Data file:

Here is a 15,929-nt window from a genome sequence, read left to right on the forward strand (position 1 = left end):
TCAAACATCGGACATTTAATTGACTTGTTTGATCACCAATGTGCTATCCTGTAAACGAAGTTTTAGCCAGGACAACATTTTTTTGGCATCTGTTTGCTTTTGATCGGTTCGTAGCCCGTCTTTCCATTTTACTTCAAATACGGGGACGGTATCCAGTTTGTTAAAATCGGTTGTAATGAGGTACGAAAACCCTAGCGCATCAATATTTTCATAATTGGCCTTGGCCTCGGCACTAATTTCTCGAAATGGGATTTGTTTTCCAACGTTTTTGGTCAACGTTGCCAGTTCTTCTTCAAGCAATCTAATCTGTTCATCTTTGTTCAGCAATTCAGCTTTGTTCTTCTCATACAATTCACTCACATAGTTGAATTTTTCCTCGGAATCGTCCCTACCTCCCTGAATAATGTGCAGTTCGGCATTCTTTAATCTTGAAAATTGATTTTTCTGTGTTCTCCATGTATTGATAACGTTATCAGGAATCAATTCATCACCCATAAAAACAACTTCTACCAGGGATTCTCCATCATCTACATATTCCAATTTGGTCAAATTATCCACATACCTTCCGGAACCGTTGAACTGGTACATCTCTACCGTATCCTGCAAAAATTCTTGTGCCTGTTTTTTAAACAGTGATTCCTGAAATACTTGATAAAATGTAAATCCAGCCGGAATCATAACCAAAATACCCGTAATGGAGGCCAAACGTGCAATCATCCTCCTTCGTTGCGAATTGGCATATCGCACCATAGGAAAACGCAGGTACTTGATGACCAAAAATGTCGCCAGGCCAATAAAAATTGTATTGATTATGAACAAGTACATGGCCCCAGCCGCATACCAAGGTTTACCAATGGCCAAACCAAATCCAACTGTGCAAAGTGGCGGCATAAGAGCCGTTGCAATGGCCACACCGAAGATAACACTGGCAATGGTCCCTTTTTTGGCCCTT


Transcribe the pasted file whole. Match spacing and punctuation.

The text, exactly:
Here is a 15,929-nt window from a genome sequence, read left to right on the forward strand (position 1 = left end):
TCAAACATCGGACATTTAATTGACTTGTTTGATCACCAATGTGCTATCCTGTAAACGAAGTTTTAGCCAGGACAACATTTTTTTGGCATCTGTTTGCTTTTGATCGGTTCGTAGCCCGTCTTTCCATTTTACTTCAAATACGGGGACGGTATCCAGTTTGTTAAAATCGGTTGTAATGAGGTACGAAAACCCTAGCGCATCAATATTTTCATAATTGGCCTTGGCCTCGGCACTAATTTCTCGAAATGGGATTTGTTTTCCAACGTTTTTGGTCAACGTTGCCAGTTCTTCTTCAAGCAATCTAATCTGTTCATCTTTGTTCAGCAATTCAGCTTTGTTCTTCTCATACAATTCACTCACATAGTTGAATTTTTCCTCGGAATCGTCCCTACCTCCCTGAATAATGTGCAGTTCGGCATTCTTTAATCTTGAAAATTGATTTTTCTGTGTTCTCCATGTATTGATAACGTTATCAGGAATCAATTCATCACCCATAAAAACAACTTCTACCAGGGATTCTCCATCATCTACATATTCCAATTTGGTCAAATTATCCACATACCTTCCGGAACCGTTGAACTGGTACATCTCTACCGTATCCTGCAAAAATTCTTGTGCCTGTTTTTTAAACAGTGATTCCTGAAATACTTGATAAAATGTAAATCCAGCCGGAATCATAACCAAAATACCCGTAATGGAGGCCAAACGTGCAATCATCCTCCTTCGTTGCGAATTGGCATATCGCACCATAGGAAAACGCAGGTACTTGATGACCAAAAATGTCGCCAGGCCAATAAAAATTGTATTGATTATGAACAAGTACATGGCCCCAGCCGCATACCAAGGTTTACCAATGGCCAAACCAAATCCAACTGTGCAAAGTGGCGGCATAAGAGCCGTTGCAATGGCCACACCGAAGATAACACTGGCAATGGTCCCTTTTTTGGCCCTT